Since then, other clubs, too, have tied up partnership deals with Socios.com, with clubs like Paris Saint-Germain, FC Barcelona, AC Milan, Atlético Madrid, BSC Young Boys, and Manchester City having come on board. According to many reports, Chiliz’s $CHZ currency is among the top 35 cryptocurrencies in the world, with a market cap of US$3.3 billion.




NFTs and sports-collectibles

Non-fungible token (NFT) is the latest crypto spin-off gaining momentum in the world. NFTs represent a wide array of tangible and intangible items stored in digital wallets, from collectible sports cards to virtual real estate and even a part of your body. An NFT is not interchangeable since each NFT represents a unique digital item.

NFTs also contain distinguishing information that is unique and easily verifiable on the blockchain network – each accruing value as each specific NFT cannot be replicated. Some of the examples include:

  • NBA’s Top Shot, which provides a collection of NBA-licensed digital items, is a blockchain-based card trading system. The service allows users to buy and sell short clips showing match highlights from top basketball players, where each user is the owner of a unique highlight reel as each reel has its specific unique number.
  • 20-year-old Croatian tennis player Oleksandra Oliynykova sold a part of her right arm for more than US$5000 as exclusive lifetime ownership on the popular NFT marketplace OpenSea in March 2021.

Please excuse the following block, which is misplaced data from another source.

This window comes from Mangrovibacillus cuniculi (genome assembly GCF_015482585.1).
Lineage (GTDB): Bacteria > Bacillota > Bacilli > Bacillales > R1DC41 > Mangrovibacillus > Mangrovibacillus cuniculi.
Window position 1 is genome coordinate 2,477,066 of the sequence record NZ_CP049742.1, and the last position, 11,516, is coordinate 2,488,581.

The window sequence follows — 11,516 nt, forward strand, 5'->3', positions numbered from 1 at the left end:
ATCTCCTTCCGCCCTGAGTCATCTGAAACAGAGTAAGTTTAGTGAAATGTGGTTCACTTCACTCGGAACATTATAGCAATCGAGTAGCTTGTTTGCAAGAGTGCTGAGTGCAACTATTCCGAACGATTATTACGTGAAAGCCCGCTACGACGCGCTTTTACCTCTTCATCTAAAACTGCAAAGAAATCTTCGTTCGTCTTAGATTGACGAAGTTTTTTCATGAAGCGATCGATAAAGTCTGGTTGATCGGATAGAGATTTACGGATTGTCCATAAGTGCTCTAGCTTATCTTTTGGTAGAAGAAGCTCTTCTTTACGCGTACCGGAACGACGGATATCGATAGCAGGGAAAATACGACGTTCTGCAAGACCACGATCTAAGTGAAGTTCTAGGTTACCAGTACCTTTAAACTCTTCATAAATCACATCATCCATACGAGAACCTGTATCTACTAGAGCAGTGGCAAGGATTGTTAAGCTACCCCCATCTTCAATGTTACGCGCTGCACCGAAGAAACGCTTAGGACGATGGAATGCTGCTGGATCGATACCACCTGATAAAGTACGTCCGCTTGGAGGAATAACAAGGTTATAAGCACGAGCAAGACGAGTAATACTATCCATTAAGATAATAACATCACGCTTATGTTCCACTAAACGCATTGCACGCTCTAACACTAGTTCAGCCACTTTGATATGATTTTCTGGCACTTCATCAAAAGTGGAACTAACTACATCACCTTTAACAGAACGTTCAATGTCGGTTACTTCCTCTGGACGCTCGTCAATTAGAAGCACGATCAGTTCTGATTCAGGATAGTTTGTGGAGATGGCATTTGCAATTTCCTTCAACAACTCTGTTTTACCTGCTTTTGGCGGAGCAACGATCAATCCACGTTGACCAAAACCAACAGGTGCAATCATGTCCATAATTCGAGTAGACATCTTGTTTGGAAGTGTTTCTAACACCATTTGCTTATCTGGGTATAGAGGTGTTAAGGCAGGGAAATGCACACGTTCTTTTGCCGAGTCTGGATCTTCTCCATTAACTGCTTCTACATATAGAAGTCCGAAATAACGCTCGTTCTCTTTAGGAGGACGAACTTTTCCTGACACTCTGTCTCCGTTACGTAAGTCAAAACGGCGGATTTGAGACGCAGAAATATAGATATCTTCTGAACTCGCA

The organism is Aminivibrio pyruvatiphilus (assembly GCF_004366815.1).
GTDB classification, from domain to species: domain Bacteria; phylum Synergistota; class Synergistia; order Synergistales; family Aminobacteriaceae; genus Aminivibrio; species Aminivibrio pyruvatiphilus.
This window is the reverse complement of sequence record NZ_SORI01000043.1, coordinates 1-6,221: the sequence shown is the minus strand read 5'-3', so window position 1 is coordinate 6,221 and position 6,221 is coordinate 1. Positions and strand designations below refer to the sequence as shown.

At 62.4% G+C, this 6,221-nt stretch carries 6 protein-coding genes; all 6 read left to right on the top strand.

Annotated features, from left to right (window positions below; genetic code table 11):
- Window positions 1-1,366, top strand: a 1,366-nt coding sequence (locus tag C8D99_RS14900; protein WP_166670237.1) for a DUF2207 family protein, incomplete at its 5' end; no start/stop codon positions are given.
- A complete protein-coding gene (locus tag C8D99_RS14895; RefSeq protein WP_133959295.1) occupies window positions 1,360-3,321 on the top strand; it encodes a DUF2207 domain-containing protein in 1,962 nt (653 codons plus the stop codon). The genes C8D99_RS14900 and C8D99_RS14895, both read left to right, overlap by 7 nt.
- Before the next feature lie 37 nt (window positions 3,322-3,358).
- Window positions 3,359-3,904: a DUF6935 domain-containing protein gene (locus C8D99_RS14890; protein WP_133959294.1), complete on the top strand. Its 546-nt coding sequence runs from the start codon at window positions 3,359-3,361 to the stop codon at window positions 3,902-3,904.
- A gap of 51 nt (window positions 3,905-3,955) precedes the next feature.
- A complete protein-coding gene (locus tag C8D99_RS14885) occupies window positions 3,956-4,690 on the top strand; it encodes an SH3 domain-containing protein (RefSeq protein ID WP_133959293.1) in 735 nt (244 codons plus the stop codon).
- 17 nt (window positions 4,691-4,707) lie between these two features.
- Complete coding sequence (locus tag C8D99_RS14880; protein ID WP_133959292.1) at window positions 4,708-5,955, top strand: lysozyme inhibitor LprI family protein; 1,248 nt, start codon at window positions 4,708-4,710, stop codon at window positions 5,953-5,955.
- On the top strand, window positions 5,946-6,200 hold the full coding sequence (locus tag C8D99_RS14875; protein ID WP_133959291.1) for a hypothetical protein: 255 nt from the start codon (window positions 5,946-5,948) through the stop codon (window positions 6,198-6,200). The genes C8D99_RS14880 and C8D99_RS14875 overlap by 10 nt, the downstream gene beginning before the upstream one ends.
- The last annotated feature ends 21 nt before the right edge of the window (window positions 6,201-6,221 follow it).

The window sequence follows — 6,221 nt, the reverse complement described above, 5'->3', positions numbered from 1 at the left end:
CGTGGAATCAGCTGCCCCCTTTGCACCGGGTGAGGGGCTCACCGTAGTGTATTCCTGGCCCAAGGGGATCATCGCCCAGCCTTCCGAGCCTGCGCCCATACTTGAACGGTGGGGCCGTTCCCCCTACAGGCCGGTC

• Cricket Foundation, a first-of-its-kind platform founded by former Indian wicketkeeper-batter Parthiv Patel and Zebi founder Pruthvi Rao, gives fans the opportunity to acquire ownership of exclusive digital cricket memorabilia and collectibles through io, the world’s first cricket-exclusive NFT marketplace.



Despite the growth and the rise in popularity of digital currency, sporting clubs and athletes must remain conscious of the risks in play with this still-emerging market. The valuation of these cryptocurrencies continues to be volatile, and despite the sudden surge in interest, the legal and regulatory landscape remains uncertain.

Moreover, with the lack of stability in this market, these athletes and sports teams need to have a contingency plan in place to save money in case the valuations of these currencies drop dramatically. However, the rise and potential of cryptocurrency cannot simply be ignored, as it has provided the sports industry with a never-before-seen revenue injection.


Rahul Saha

An engineer taking the road less taken. I love writing, live and breathe football, and am always up for a tactical conversation.

Leave a Reply

Your email address will not be published.

Previous Story

Hyderabad FC Squad Details 2021-2022

Next Story

Liverpool tie up with PUBG

Latest from Cryptocurrencies

Go toTop

Don't Miss